Sunday, May 10, 2015
We Were Once All Commuters: Chapter Three
Laddie and Jake, the boys of our tale, are no different. The last big adventure these two boys had was an evening ride over the three bridges that lead summer traffic to the beach. Bicycles and pedestrians were banned from traveling over these bridges because of the high speed of cars and the bridges being designed without shoulders or sidewalks. It would be safer to hitch a ride over the bridges as many kids did each day to enjoy the sun, sand, and waves.
Laddie and Jake went for a ride following a BBQ dinner of hot dogs and hamburgers and stopped by the marina which looked out over the bay, They planned to sit and to listen to the silence of the night arrive on the shore. The bridges could be seen over to the east of the marina. Jake broke the silence, "Hey, Laddie, lets ride for the bridges and hit the beach before calling it a night."
Laddie knew this was a bad idea, but he reluctantly agreed. "Sure."
The first bridge was simple. It was wide on the shoulder compared to the other two bridges, but still narrow on the right shoulder. Getting hit by a car would push them over the low guard rail for sure. I slight miscue to the left could send them to the coroner while causing unnecessary grief among family and friends. But, older teens don't think. They just do; they act with out fear and believe they are indestructible.
The first bridge, as I said, was the easy one. As they approached the bridge they laughed at the sign warning pedestrians and cyclists to stop or possibly be fined or arrested. Their bicycles saw less and less action as they prepared to drive. Jake carried a radio and blasted his favorite songs as he and Laddie pedaled over the bridge. A few cars whizzed passed them. Laddie shuddered as he felt the breeze. Jake pedaled strong. The two boys made it to the other side. Two bridges to go.
The next bridge was built over the inlet. It could be drawn up so larger boats and sail boats could pass through unfettered by the road. The draw bridge section of the road was made of metal grating. Two large control towers stood above the draw bridge. It made for a cool design. When driving over in a car, Laddie imagined gun turrets atop the towers defending the island from a naval invasion. But today, tonight, there would be no invasion. Jake rode over the bridge and lost hold of his radio, and it smashed onto the metal grate. A few buttons and a couple of batteries fell to Davy Jones' locker never to be recovered. Now the ride was silent. Darkness set in.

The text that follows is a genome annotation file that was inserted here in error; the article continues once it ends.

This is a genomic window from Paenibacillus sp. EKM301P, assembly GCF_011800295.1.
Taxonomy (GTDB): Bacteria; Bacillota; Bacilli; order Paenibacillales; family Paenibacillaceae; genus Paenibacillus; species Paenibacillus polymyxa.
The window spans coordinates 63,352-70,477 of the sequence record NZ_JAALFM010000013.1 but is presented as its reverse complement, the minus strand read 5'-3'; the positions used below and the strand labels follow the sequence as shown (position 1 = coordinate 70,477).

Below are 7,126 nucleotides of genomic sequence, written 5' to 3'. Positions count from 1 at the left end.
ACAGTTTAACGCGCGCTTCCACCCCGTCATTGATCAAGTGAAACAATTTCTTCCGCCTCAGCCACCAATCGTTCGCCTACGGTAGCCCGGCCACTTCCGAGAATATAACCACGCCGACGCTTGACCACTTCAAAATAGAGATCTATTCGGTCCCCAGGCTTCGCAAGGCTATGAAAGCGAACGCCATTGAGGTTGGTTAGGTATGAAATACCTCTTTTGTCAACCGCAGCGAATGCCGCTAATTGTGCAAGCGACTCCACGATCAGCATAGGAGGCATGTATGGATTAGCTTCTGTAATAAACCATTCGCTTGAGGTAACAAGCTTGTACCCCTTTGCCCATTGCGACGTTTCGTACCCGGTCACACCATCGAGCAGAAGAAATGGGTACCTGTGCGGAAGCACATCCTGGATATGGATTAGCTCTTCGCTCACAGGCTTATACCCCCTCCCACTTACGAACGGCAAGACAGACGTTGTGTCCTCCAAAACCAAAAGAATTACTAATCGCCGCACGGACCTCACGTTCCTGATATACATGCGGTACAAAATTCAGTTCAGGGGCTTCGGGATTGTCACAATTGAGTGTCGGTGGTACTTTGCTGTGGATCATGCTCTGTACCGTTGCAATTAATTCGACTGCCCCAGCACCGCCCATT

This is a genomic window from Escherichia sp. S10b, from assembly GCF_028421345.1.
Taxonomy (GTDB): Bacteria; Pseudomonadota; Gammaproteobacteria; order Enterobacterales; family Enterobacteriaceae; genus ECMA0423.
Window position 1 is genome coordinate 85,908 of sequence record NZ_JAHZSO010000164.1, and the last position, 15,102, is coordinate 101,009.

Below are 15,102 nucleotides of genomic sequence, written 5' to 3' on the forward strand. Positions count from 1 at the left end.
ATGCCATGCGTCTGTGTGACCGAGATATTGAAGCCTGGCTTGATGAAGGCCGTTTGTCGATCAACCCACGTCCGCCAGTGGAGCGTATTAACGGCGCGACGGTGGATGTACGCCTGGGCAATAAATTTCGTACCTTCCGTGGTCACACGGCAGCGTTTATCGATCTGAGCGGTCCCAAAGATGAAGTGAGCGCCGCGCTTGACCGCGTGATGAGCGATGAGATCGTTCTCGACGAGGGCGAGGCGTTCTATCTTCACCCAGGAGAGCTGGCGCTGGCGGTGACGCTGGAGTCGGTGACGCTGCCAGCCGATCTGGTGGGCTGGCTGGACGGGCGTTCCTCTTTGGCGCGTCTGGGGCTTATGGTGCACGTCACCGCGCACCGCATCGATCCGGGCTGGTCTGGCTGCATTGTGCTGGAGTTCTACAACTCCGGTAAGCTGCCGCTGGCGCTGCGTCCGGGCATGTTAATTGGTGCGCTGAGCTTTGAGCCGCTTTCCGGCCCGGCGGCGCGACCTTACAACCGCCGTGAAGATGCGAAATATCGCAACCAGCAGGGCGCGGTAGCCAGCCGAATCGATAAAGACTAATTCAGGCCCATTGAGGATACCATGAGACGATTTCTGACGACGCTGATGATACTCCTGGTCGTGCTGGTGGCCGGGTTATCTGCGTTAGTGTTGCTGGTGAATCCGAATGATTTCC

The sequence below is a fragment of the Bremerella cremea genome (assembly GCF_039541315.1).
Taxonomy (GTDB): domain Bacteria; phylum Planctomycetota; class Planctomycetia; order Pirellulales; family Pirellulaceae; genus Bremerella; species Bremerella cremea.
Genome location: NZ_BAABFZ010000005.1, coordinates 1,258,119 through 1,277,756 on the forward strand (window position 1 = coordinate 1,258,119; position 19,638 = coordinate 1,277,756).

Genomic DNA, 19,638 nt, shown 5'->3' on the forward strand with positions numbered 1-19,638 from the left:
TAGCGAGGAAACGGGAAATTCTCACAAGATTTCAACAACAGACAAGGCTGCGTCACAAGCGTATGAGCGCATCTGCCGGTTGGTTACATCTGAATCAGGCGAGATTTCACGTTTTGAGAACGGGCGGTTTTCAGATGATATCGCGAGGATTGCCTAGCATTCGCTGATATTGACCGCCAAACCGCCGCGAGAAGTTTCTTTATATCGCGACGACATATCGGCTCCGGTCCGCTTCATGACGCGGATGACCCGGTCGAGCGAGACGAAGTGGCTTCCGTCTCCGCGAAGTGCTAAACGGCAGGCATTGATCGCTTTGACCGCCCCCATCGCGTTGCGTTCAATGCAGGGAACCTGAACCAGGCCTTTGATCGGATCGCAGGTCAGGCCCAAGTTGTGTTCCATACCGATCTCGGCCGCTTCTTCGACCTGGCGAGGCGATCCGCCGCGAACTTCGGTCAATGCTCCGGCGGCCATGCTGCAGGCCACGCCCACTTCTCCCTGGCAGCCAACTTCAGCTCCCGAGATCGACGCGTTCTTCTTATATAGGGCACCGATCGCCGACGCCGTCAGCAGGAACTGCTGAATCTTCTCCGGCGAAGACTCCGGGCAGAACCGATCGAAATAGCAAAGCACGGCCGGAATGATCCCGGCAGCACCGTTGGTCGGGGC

Laddie shouted ahead to Jake, "Don't stop. Keep going."
"Ok," Jake replied.
Thank goodness Jake listened to Laddie because just as the radio crashed to the road, a semi truck blew by the two boys and completely shattered what was left of the radio. Jake turned white.
Two boys. Two bridges complete. One bridge to go.
The last bridge lay in front of Laddie and Jake. The last bridge terminated on the barrier islands where so many locals and tourists enjoyed the hot summer days and nights. It is beautiful to spend a day or a night at the beach. At night, the ocean sky is pitch black. You cannot see anything. You feel the sand under your feet. You hear the waves crash upon the shore. you hear the wind blow passed your ears as the tall grass in the dunes bend back with the breeze. Once over the bridge, a tall light house would provide a little light. It was bright, but high in the sky. It illuminated the night so shippers could set a course away or toward land. The light did not and could not provide the boys with proper illumination for walking about the dunes nor the beach. Yet Laddie and Jake started to pedal for the last bridge while looking at and heading for the lighthouse.
Until the lighthouse... I will see you on the road.